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Michael Bloomberg Plans to Give Away his Entire $35 Billion Fortune

Bill Gates And Mayor Bloomberg Make Announcement In NYC

Michael R. Bloomberg, 72, has vowed to give away his entire $32.8 billion fortune before he dies, according to the NY Times. He hopes to invest this staggering amount of hard earned money in sharply reducing the high smoking rates of the people of Turkey and Indonesia, bring down obesity rates in Mexico, reduce traffic in Rio de Janeiro, improve road safety in India and Kenya, prevent mothers’ deaths at childbirth in Tanzania, and help cities around the world to become more environmentally friendly and to deliver services more efficiently.

OK, so maybe $32.8 billion is not enough. Which is why the former mayor of NY City in 2006 started Bloomberg Philanthropies, which today runs programs in 95 countries.

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That’s, basically, everywhere. Or everywhere where human misery is kind of the way things are.

Bloomberg, whom Forbes lists as the sixteenth richest man in the world, says he focuses his giving in countries where he finds broad national support for his program. Which was not the case in NY City, when, as mayor, he came up with the crazy sounding idea of barring smoking in public spaces, including—imagine that—bars and restaurants. He faced fierce resistance from both patrons and owners of these establishments, but enough of the rest of us supported the idea of not having to breathe in poisonous nicotine clouds, and the smokers eventually surrendered.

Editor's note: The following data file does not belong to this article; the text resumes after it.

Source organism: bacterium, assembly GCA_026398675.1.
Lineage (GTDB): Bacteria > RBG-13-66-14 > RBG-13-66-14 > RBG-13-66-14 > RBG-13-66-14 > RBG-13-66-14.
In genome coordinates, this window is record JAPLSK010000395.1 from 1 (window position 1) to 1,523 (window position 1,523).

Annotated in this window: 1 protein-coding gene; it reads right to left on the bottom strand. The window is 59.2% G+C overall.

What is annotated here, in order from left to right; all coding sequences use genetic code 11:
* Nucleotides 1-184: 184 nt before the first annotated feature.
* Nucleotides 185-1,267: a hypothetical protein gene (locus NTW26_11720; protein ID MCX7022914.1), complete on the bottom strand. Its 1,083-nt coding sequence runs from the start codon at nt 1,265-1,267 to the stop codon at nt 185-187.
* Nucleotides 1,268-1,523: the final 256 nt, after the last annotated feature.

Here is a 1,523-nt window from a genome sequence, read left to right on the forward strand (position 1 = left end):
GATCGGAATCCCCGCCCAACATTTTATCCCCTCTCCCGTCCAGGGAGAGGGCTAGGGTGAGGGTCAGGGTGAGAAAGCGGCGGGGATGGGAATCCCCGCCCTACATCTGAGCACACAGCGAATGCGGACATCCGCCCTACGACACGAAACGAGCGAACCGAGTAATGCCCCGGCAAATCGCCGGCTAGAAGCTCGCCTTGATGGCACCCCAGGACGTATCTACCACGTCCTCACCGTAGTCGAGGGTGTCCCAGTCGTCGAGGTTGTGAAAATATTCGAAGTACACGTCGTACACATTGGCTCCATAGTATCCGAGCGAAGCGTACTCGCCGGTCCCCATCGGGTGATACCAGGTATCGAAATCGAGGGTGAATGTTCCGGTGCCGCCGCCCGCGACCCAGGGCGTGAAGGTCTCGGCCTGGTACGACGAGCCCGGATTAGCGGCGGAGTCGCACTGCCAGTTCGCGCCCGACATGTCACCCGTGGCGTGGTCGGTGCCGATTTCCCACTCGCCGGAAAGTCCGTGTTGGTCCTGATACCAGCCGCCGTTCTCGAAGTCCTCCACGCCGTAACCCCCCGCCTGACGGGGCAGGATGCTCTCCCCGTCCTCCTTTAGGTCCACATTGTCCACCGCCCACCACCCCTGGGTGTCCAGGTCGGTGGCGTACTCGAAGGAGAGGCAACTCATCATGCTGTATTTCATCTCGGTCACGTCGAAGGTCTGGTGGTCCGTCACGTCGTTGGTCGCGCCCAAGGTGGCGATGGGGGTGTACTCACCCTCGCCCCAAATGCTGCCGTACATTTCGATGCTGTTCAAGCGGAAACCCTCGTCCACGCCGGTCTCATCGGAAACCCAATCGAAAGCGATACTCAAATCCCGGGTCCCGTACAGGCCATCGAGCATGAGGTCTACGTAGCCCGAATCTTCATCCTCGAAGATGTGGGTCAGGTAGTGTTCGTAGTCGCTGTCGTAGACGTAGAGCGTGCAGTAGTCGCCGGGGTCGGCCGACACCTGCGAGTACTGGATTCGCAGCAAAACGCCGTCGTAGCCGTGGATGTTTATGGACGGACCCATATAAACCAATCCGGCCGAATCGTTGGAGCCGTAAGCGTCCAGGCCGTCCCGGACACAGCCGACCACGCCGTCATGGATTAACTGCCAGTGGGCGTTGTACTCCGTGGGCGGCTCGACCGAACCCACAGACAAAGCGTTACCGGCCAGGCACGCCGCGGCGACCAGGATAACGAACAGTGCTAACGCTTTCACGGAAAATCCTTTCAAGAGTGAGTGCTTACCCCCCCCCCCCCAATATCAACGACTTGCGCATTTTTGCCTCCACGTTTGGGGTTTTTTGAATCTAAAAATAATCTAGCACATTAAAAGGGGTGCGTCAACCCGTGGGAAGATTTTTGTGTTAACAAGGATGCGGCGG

Last year, Bloomberg gave away $452 million, his highest annual figure to date. “What else am I going to do with it, ” he said. He jokes that he wants to give away everything, to the point where he would “bounce the check to the undertaker.”

So, undertakers, for future reference – cash up front only.

Mr Bloomberg has often offered up this bromide, but it actually oversimplifies what experts say may be the hardest part of accumulating extreme wealth: how to give it all away. In fact, he has been giving at a slower pace than some other wealthy philanthropists.

Bloomberg Philanthropies is planning to new antismoking programs in 15 countries, including Indonesia, Russia, China and India, basically by giving away armfuls of cash to antismoking activists in each locale. So far, they’ve pledged $600 million.

Last year, the Bill & Melinda Gates Foundation has given away $3.6 billion, compared with Bloomberg’s $3.3 billion. But the Gates’ overhead is enormous: more than 1, 200 people are dispensing those funds, compared with only thirty (30) doing the same for Bloomberg.

Bloomberg told the NY Times he was in no hurry to hire more staff members. He’s nothing if not efficient. He’s proud of the fact that his antismoking campaign in Turkey has yielded stunning results with an investment of only $7 million. According to a World Health Organisation report published last year, the overall smoking rate in Turkey decreased to 27 per cent in 2012 from 32 per cent in 2008, with the male rate dropping to 41 per cent from 48 per cent.

He says he prefers to offer matching grants, and supporting causes that are already being championed by other foundations (he had no problem lending a boost to the Gates Foundation’s campaign to eradicate polio).

Charity, like any business, delivers best results with a low overhead.



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